“If they choose to open social commerce services, YouTube and Meta could proceed with the licensing process by complying with the prevailing regulations. However, establishing a new e-commerce business would involve more complex licensing requirements,” he added.

For e-commerce, companies not only needed an electronic trading system license, but also had to at least obtain a license as a private electronic systems organizer, based on Communications and Information Ministry Regulation No. 5/2021, and secure a ticket from the OSS management agency, he elaborated.

Christina Desy from Indonesian legal advisory platform Hukumonline told the Post on Tuesday that, while companies were allowed to obtain multiple business licenses for various activities, the new regulations specifically excluded social media businesses from acquiring a payment app business license.

“There are no explicit provisions prohibiting a company from establishing subsidiaries for different functions,” she pointed out. “Companies could create a subsidiary to function as a social commerce [platform] in one instance and establish another subsidiary to operate as a payment app in another.”

To prevent monopolistic practices and the formation of cartels, the regulation stipulates that companies have to ensure there is no interconnection between the electronic systems used as marketplace facilities and electronic systems beyond e-commerce platforms, she said.

This was to prevent misuse of user data by platform operators and to limit unfair competition practices, she added.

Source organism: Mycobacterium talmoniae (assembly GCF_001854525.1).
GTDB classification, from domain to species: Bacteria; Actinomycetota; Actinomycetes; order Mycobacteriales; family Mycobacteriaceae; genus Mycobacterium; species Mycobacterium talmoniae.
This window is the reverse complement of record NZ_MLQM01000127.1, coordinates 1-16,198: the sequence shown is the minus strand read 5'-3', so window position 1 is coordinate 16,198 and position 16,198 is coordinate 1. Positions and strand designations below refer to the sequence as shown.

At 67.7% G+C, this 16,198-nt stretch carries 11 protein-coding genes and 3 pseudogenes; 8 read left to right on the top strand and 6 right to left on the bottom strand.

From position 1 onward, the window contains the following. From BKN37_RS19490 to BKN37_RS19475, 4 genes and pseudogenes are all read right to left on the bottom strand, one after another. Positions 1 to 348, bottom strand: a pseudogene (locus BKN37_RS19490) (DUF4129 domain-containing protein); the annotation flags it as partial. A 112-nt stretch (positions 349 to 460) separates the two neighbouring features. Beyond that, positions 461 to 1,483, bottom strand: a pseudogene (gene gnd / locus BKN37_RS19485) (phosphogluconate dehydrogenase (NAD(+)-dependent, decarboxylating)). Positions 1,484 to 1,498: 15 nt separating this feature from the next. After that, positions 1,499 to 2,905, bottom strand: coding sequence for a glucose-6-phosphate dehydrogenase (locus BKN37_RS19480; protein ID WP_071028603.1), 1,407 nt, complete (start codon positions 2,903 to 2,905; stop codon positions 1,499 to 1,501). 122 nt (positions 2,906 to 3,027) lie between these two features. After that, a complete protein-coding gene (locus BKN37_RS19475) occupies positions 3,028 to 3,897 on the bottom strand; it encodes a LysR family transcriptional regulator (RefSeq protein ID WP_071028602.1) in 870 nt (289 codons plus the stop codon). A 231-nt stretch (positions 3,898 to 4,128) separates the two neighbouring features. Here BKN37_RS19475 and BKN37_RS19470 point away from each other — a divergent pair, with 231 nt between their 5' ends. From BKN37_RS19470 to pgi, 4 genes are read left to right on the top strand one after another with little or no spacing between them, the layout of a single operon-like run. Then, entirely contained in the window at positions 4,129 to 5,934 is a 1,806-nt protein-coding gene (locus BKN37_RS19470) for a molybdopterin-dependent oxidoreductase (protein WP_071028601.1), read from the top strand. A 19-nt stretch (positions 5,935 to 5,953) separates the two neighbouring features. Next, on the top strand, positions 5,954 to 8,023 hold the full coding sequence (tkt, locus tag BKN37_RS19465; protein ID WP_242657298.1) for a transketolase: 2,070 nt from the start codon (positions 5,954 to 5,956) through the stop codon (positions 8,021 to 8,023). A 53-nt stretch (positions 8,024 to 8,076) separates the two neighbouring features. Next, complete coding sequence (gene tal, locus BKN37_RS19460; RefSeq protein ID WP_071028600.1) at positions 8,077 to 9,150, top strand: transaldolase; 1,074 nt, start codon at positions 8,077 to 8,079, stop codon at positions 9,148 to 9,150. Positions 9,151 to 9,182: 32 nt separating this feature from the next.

However, regarding collaboration between social media companies and payment gateways, Christina pointed out that adherence to Bank Indonesia Regulation No. 23/6/PBI/2021 was essential.

“If such collaboration is intended for marketing payment gateway company products and/or payment services, it is possible,” she explained.

However, “if the collaboration aims to enable users to make payments through social media, it is not allowed,” Christina said.

Indonesian tech giant GoTo declined to comment when contacted by the Post, while Google and TikTok did not respond to requests for comment.

Read also: Emboldened by TikTok victory, offline vendors take on e-commerce

Southeast Asia’s e-commerce market is expected to expand by 100 percent in the next five years, according to a report produced by market intelligence firm IDC. The region will be the top region for digital-economy growth over the next five years, ahead of the United States, the European Union, South Korea and Japan.

Cross-border e-commerce revenue is primed to grow by a striking 70 percent to US$148.1 billion by 2027, faster than the growth of domestic e-commerce revenue.

Indonesia was the first and biggest market for TikTok Shop, until its service was halted by the government regulation. It had been forecast to triple its e-commerce market share in the region to 13.2 per cent in 2023 from 4.4 per cent in 2022, according to consultancy Momentum Works.